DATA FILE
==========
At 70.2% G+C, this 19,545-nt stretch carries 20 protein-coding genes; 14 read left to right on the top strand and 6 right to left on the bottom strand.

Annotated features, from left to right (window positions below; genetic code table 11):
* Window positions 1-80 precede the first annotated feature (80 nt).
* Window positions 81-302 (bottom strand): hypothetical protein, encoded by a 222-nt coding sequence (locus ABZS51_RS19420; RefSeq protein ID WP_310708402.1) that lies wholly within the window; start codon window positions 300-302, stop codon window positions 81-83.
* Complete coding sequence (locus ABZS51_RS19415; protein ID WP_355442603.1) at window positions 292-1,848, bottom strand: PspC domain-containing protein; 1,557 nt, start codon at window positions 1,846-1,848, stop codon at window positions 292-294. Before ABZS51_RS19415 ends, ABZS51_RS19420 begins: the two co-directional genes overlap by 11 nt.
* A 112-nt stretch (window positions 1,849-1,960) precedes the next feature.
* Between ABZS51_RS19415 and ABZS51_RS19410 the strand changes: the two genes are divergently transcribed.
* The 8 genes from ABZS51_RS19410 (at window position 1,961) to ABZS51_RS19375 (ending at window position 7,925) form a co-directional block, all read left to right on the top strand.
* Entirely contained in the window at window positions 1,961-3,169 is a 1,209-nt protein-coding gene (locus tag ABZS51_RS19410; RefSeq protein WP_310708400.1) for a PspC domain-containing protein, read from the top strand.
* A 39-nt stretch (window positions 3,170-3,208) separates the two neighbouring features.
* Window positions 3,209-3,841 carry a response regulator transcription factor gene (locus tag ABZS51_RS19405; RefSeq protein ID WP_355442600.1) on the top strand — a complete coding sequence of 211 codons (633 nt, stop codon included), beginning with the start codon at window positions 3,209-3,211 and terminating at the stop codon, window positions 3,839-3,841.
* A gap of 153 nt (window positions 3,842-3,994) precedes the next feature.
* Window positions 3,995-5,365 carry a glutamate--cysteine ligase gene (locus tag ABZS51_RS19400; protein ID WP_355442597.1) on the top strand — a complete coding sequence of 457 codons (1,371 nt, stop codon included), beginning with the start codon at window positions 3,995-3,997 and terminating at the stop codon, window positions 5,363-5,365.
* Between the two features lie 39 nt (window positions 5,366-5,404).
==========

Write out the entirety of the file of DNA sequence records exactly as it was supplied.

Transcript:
At 70.2% G+C, this 19,545-nt stretch carries 20 protein-coding genes; 14 read left to right on the top strand and 6 right to left on the bottom strand.

Annotated features, from left to right (window positions below; genetic code table 11):
* Window positions 1-80 precede the first annotated feature (80 nt).
* Window positions 81-302 (bottom strand): hypothetical protein, encoded by a 222-nt coding sequence (locus ABZS51_RS19420; RefSeq protein ID WP_310708402.1) that lies wholly within the window; start codon window positions 300-302, stop codon window positions 81-83.
* Complete coding sequence (locus ABZS51_RS19415; protein ID WP_355442603.1) at window positions 292-1,848, bottom strand: PspC domain-containing protein; 1,557 nt, start codon at window positions 1,846-1,848, stop codon at window positions 292-294. Before ABZS51_RS19415 ends, ABZS51_RS19420 begins: the two co-directional genes overlap by 11 nt.
* A 112-nt stretch (window positions 1,849-1,960) precedes the next feature.
* Between ABZS51_RS19415 and ABZS51_RS19410 the strand changes: the two genes are divergently transcribed.
* The 8 genes from ABZS51_RS19410 (at window position 1,961) to ABZS51_RS19375 (ending at window position 7,925) form a co-directional block, all read left to right on the top strand.
* Entirely contained in the window at window positions 1,961-3,169 is a 1,209-nt protein-coding gene (locus tag ABZS51_RS19410; RefSeq protein WP_310708400.1) for a PspC domain-containing protein, read from the top strand.
* A 39-nt stretch (window positions 3,170-3,208) separates the two neighbouring features.
* Window positions 3,209-3,841 carry a response regulator transcription factor gene (locus tag ABZS51_RS19405; RefSeq protein ID WP_355442600.1) on the top strand — a complete coding sequence of 211 codons (633 nt, stop codon included), beginning with the start codon at window positions 3,209-3,211 and terminating at the stop codon, window positions 3,839-3,841.
* A gap of 153 nt (window positions 3,842-3,994) precedes the next feature.
* Window positions 3,995-5,365 carry a glutamate--cysteine ligase gene (locus tag ABZS51_RS19400; protein ID WP_355442597.1) on the top strand — a complete coding sequence of 457 codons (1,371 nt, stop codon included), beginning with the start codon at window positions 3,995-3,997 and terminating at the stop codon, window positions 5,363-5,365.
* Between the two features lie 39 nt (window positions 5,366-5,404).